SM Virology

Letter to the Editor

Potential Threat of Rabies Virus from Bat Bite in Nepal

Yogendra Shah1,2*, Dhan Kumar Pant2, Kishor Pandey1,3, Ajay Poudel4, Bimal Dahal5, Krishna Prasad Pant1,6, Basu Dev Pandey1,7

Letter to the Editor

Rabies is a zoonotic viral disease caused by rabies virus, of the genus Lyssavirus, family Rhabdoviridae [1]. It is one of neglected zoonotic diseases and remains a major public health concern globally. The disease is highly risk in developing countries like Nepal [2-4]. It is an endemic and priority zoonotic disease in Nepal. Rabies is transmitted by bite of infected dogs, cats, monkeys, wild animals (mongoose, wolf, fox, raccoon, jackal and bat) to human population [5,6].

It occurs in two epidemiological cycles: the urban cycle involves domesticated dogs, and the sylvatic cycle involves wild animals [7]. The urban cycle is maintained by the street and community dogs and is the main source of human rabies. The dog population in Kathmandu valley was around 22,300 in 2012 [8]. In countries where dogs are the primary source of infection to humans, vaccination of dogs can help reduce or eliminate the human rabies burden. Vaccines help to establish pre-exposure immunity and to protect individual animals from contracting rabies, hereby preventing further spread to humans or other domestic animals [9].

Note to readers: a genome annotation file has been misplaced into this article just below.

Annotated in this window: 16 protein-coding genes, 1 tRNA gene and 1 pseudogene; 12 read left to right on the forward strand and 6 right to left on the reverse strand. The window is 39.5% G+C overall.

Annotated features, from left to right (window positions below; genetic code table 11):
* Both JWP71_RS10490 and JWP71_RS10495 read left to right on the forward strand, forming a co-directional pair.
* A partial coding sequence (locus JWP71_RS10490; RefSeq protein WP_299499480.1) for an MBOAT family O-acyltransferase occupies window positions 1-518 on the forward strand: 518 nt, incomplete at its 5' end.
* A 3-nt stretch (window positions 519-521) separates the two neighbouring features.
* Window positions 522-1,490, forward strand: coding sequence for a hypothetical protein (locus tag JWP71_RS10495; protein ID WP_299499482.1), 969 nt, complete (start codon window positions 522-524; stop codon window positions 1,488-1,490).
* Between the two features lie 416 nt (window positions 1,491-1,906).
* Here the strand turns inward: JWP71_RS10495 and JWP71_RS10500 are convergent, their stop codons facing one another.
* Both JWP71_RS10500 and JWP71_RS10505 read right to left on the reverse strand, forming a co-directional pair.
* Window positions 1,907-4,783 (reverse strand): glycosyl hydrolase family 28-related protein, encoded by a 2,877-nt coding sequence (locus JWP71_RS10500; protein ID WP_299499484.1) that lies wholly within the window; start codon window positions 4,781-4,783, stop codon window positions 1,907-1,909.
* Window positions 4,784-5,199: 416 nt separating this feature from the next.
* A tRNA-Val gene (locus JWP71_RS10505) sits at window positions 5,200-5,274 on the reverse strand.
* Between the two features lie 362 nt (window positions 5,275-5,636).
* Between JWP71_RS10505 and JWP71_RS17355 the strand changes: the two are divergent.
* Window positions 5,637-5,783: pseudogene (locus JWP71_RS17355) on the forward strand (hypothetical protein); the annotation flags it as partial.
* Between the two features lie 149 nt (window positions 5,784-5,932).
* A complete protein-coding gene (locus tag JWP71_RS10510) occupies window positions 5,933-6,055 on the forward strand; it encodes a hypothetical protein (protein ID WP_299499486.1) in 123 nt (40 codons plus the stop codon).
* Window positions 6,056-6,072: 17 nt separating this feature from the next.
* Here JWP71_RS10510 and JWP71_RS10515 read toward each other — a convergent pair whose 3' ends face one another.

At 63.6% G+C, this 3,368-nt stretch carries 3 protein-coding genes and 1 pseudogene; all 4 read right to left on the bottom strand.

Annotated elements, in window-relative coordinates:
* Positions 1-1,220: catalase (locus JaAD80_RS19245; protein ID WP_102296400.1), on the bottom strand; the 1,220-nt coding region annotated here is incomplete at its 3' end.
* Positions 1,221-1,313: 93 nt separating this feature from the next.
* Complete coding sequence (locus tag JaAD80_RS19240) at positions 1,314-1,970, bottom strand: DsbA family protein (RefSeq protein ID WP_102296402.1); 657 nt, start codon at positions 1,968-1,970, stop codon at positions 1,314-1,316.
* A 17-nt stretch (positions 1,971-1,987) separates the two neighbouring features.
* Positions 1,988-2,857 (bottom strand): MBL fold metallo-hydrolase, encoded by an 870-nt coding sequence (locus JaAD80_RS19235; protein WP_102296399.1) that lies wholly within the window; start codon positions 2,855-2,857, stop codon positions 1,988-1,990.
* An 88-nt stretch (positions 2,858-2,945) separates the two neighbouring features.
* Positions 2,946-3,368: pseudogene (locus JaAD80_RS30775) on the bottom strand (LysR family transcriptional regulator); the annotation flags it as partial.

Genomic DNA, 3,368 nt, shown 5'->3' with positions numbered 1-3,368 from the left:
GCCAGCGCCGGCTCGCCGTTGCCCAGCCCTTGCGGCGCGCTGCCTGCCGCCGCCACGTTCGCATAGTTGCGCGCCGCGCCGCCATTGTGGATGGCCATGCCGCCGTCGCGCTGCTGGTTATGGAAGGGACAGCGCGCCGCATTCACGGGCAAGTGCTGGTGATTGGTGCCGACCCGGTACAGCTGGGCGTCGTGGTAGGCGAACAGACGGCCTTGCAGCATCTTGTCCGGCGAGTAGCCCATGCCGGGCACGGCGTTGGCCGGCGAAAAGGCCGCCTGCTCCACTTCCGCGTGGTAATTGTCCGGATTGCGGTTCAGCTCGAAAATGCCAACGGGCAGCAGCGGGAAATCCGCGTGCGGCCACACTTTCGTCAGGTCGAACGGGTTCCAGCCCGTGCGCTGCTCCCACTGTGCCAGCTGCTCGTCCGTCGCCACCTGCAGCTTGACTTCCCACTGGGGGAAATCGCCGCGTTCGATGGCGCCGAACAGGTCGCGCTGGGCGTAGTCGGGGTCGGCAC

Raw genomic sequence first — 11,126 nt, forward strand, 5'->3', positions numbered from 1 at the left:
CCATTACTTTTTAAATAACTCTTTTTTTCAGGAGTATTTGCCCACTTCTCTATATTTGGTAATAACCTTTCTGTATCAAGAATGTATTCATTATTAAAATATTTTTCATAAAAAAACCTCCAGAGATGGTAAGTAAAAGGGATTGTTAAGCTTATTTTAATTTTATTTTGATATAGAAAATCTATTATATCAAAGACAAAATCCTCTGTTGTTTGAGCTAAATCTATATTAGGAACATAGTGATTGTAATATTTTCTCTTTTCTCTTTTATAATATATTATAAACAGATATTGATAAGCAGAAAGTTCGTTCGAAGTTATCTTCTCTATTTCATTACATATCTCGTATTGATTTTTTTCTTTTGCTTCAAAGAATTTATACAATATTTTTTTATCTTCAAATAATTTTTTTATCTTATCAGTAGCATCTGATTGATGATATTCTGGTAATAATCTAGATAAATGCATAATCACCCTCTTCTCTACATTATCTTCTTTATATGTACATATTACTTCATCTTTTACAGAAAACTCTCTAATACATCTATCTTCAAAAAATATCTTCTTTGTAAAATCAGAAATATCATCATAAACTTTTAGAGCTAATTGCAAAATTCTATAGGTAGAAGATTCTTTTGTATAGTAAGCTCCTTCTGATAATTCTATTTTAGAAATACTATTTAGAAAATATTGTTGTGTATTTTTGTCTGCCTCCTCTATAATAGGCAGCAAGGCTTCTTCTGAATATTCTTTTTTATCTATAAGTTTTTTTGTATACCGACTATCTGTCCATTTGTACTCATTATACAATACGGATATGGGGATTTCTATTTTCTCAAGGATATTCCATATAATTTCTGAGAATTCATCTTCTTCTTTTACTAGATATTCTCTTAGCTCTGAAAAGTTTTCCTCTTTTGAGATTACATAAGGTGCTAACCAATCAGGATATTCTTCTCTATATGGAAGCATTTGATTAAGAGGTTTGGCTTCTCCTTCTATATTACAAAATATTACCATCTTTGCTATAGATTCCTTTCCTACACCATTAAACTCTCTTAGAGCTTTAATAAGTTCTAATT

The first human fatality case due to vampire bat attack was reported from the time of the Spanish colonization of the Americas during the sixteenth century [10]. The previous studies revealed that no human rabies cases transmitted due to bats were documented in Nepal till date [11]. However, a research study showed that endemic colonies of giant fruit bats (Pteropus giganteus) known to reservoirs for multiple zoonotic viruses in Kathmandu Valley [12].

Although human cases in developing countries have been mostly associated with dog bites, bat species may also be infected by rabies virus (RABV) [13-14]. Deforestation has drastically reduced the number of natural prey for bats. The migration pattern of bats from rural to urban areas for food supply may also increase potential contact with domestic and wild animal populations and human beings [15]. In some European countries, Cats have been considered a high-risk species for rabies transmission to humans due to predatory behavior of flying birds including bats which may connect rabies from the sylvatic-aerial cycle to urban settings. Such scenarios may appear in major urban areas of Nepal [16].

Rabies is a 100% vaccine preventable disease. Successful elimination of human rabies requires a multisectoral collaborative approach. Prevention of animal rabies, better public awareness and improved access to cost-effective and high-quality human rabies vaccines are essential for the elimination of human rabies [17,18]. However, Nepal has been facing a number of barriers-technical, intersectoral, organizational and financial. In addition, there has been poor implementation sylvatic rabies surveillance, dog rabies control campaigns and dog population control programmes [17,18].